If practices make savings through commissioning, they are allowed to keep 70% to reinvest in services. But again, Ms Marum said that “most practices tell me that their PCTs will not agree to release any saving made because of the financial deficits they are experiencing.”

Although he is not critical of Wirral Primary Care Trust itself, Dr Kingsland said that his own practice has been genuinely frustrated by what should have been a simple project for the trust to approve. The project—to take over the phlebotomy service from the local hospital so that patients can have blood tests in the practice—is worth only £6000, a “tiny little insignificant change,” Dr Kingsland said. But it was held up at the primary care trust's committee stage 12 months after it was first conceived, and the experience has left the practice's staff ready to throw in the towel.

“We had planned to redeploy any profits from running the phlebotomy service into paying for a clinical psychologist service. But now she [the clinical psychologist] has been employed elsewhere, and we have lost all our momentum and enthusiasm,” Dr Kingsland said.

Ms Marum said, “There is also almost universal resistance across the NHS to GPs holding indicative budgets.”

Brian Palmer, chairman of Essex Local Medical Committee, said that primary care trusts' financial difficulties and their short and turbulent history have led to nervousness within them.

“PCTs have only been in existence for six months, and they are now being told that they have to share their power. It would take a phenomenally strong management to be able to do that,” he said.

Stewart Drage, joint chief executive of the Londonwide local medical committees, struggles to name two primary care trusts out of 24 on his patch with successful commissioning projects. General practices in London face several problems, he says.

“There is no incentive for primary care trusts to do it [hand over commissioning to general practices], because it is a reduction in their role if they hand over control to practices. Trusts are in deficit, and there is a large amount of distrust between GPs and managers, with little signs that they [at the trust] are going to build a protected resource for commissioning,” Dr Drage said.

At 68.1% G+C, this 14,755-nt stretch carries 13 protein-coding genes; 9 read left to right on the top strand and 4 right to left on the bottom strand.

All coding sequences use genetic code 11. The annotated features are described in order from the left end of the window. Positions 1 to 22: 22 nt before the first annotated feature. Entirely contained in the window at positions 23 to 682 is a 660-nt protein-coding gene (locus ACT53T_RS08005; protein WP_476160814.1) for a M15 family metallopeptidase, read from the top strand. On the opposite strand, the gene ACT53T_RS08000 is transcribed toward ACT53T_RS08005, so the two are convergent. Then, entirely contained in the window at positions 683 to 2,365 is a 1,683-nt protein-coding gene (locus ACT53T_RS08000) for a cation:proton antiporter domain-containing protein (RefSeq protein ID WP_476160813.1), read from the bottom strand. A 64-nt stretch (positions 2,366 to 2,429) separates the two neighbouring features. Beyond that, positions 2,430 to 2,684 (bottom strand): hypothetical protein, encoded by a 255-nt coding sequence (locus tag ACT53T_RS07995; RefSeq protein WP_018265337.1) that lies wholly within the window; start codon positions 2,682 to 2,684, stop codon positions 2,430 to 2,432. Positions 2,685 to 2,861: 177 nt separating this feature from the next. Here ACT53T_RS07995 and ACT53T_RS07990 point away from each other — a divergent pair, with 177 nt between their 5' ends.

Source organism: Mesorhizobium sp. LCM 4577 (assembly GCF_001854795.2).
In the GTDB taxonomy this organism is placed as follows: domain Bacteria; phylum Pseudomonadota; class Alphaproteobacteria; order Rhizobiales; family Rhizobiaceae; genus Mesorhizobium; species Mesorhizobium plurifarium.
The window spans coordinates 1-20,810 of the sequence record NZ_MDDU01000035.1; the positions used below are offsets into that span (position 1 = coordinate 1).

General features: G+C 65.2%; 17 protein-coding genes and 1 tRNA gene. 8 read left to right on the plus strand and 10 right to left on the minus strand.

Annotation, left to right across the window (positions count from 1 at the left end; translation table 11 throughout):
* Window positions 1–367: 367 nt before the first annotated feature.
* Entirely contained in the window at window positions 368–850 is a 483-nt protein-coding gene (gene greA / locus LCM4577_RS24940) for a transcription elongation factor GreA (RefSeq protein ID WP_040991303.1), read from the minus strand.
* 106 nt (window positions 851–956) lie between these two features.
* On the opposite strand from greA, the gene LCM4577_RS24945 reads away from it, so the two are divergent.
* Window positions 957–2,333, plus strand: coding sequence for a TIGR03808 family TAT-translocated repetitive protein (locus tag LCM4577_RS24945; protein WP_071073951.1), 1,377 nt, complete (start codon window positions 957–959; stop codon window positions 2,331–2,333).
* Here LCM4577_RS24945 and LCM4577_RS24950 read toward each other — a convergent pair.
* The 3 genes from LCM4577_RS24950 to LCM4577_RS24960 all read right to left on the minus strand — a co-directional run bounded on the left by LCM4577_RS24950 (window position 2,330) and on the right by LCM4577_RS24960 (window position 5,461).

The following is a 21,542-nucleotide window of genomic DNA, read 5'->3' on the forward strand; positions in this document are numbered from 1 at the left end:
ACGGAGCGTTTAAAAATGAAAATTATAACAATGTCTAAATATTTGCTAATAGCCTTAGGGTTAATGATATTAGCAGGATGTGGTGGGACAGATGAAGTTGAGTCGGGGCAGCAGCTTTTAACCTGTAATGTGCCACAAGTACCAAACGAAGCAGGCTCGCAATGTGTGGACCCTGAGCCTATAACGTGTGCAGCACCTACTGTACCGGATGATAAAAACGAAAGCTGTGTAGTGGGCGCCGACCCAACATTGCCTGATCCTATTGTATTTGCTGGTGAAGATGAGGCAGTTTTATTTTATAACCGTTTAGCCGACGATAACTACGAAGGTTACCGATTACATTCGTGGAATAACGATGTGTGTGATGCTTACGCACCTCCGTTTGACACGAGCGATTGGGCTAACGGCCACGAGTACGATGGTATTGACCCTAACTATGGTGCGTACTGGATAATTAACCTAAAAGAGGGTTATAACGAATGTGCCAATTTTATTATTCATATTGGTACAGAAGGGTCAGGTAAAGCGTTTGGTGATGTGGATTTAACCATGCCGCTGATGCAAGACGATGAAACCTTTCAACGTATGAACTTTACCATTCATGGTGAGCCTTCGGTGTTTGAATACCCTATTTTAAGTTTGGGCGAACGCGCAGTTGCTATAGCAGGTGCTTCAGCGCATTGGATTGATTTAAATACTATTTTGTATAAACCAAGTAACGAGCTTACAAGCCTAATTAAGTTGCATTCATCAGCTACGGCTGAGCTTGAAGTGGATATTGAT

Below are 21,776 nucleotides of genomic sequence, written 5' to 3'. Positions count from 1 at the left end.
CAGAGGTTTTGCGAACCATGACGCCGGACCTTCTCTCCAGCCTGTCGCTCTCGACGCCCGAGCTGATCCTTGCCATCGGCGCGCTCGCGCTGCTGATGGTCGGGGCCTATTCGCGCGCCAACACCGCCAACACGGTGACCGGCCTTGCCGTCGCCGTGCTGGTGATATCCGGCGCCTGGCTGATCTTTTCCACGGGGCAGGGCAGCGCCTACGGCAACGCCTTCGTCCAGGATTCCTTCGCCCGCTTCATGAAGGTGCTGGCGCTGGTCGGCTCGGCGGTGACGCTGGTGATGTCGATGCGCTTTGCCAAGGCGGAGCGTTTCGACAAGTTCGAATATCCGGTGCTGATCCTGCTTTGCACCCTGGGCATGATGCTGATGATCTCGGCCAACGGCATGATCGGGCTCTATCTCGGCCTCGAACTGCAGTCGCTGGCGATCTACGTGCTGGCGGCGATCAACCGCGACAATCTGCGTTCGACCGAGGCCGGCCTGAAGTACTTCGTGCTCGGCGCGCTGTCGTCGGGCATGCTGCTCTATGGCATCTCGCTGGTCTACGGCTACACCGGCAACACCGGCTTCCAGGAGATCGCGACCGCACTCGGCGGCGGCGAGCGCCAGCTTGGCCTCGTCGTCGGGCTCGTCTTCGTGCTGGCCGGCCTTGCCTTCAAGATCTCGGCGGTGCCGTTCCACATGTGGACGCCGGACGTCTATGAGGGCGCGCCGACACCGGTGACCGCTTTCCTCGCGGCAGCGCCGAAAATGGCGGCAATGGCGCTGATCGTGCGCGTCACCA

Cynics might point the finger at GPs for being partly responsible for the financial struggles in the NHS over the last 12 months. Not only did they secure an average 30% rise in income with their new contract, but they also seem unable to implement government policy without financial enticement, even when it is to their advantage and to that of their patients.

But Dr Drage protests that the incentive payments are “a drop in the ocean.” Even if GPs have to find funding from their practices to set up commissioning, “It is in their interests to protect their business, because if GPs don't get involved then the private sector will,” he said.

Dr Kingsland would like to see non-financial incentives offered to GPs in the form of leadership and management support from trusts and a two week turnaround for authorising plans for commissioning.

A health department spokesman said that “practice based commissioning is here to stay.” And Dr Palmer believes that practice based commissioning is still a very good idea and potentially very important. “It is crucially important for us to get involved, because if we don't we could end up with others doing the commissioning—PCTs, or worse,” he said.

And if primary care trusts don't play ball? The health department advises practices to buy in their own support.

The spokesman said, “SHAs [strategic health authorities] will be assessing the support PCTs provide for practices engaging in practice based commissioning. SHAs will work with PCT and trust leadership where they are failing in their duty to cooperate in the redesign of health services for the benefit of patients.”


Articles from The BMJ are provided here courtesy of BMJ Publishing Group